Article · Feb 2016 · Pathology
  • Article · Jan 2016 · Pathology
  • [Show abstract] [Hide abstract] ABSTRACT: We report two compound heterozygous mutants that caused severe type I protein C (PC) deficiency in two independent Chinese families.PC antigen was determined by enzyme-linked immunosorbent assay (ELISA), and PC activity was measured by chromogenic assay. Genetic mutations were screened with polymerase chain reaction (PCR) followed by direct sequencing. PC mutants were transiently expressed in COS-7 cells for the evaluation of PC secretory activity and function. The subcellular location was visualised by immunofluorescence assay. The structural analysis of mutation was performed as well.Compound heterozygous mutations of Arg178Trp and Asp255His with reduced PC activity and antigen levels were identified in Proband 1, a 28-year-old male with deep vein thrombosis (DVT) and pulmonary embolism. The other mutations of Leu-34Pro and Thr295Ile with reduced PC activity and antigen levels were identified in Proband 2, a 19-year-old male with DVT. The PC activities with Arg178Trp, Asp255His, Leu-34Pro and Thr295Ile mutations decreased significantly. Immunofluorescence assay demonstrated that only trace amount of PC with novel Thr295Ile mutation was transported to the Golgi apparatus. Subsequent structural analysis indicated severe impairments of intracellular folding and secretion.The two rare compound heterozygous mutations could cause type I PC deficiency via impairment of secretory activity of PC.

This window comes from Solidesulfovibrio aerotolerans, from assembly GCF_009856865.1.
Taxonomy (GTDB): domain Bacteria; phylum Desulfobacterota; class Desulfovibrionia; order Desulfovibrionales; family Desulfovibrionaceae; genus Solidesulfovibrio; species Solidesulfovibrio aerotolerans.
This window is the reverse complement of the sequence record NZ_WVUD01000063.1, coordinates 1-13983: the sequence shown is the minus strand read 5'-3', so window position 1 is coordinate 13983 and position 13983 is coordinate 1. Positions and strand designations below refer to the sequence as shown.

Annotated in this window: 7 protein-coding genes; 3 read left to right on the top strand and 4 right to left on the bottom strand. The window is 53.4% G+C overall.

Article · Dec 2014 · Pathology
  • Article · Dec 2014 · Pathology
  • Article · Dec 2014 · Pathology
  • Article · Dec 2014 · Pathology
  • [Show abstract] [Hide abstract] ABSTRACT: Large cell transformation of mycosis fungoides (MF-LCT) occurs in 20-50% of advanced MF, and is generally associated with poor prognosis, although some patients have indolent disease. We sought to identify clinicopathological prognostic factors in a large number of patients with MF-LCT.We identified patients with MF-LCT treated between 1991 and 2012 at a referral centre for cutaneous lymphoma. Clinical and pathological records, and histopathological slides were reviewed. Associations of clinicopathological variables with disease-specific survival were analysed.In 51 patients with MF-LCT, factors significantly associated with shorter survival were: age >60 years (25 versus 61 months, p = 0.01), stage III/IV (25 versus 44 months, p = 0.049), high serum lactate dehydrogenase (LDH; 24 versus 53 months, p = 0.007), absent papillary dermal involvement (8 versus 30 months, p = 0.008); follicular mucin at transformation (24 versus 42 months, p = 0.007); and the absence of fibrosis at transformation (21 versus 42 months, p = 0.03). Patients presenting with transformation at diagnosis had better survival than those who started with a small cell phenotype (p = 0.02). Age >60 years was independently associated with poorer survival (HR 5.61, 95%CI 1.17-26.8, p = 0.03), and the presence of fibrosis at transformation was independently associated with improved survival (HR 0.30, 95%CI 0.09-0.97, p = 0.045).In patients with MF-LCT, clinical features (age, stage, serum LDH) are important in assessing prognosis. Additional clinical and pathological features identified in this study may also assist in prognostic stratification. Studies of larger cohorts should be performed to validate the prognostic significance of these features.
    Article · Dec 2014 · Pathology
  • Ni Chen · Jing Gong · Ling Nie · [...] · Qiao Zhou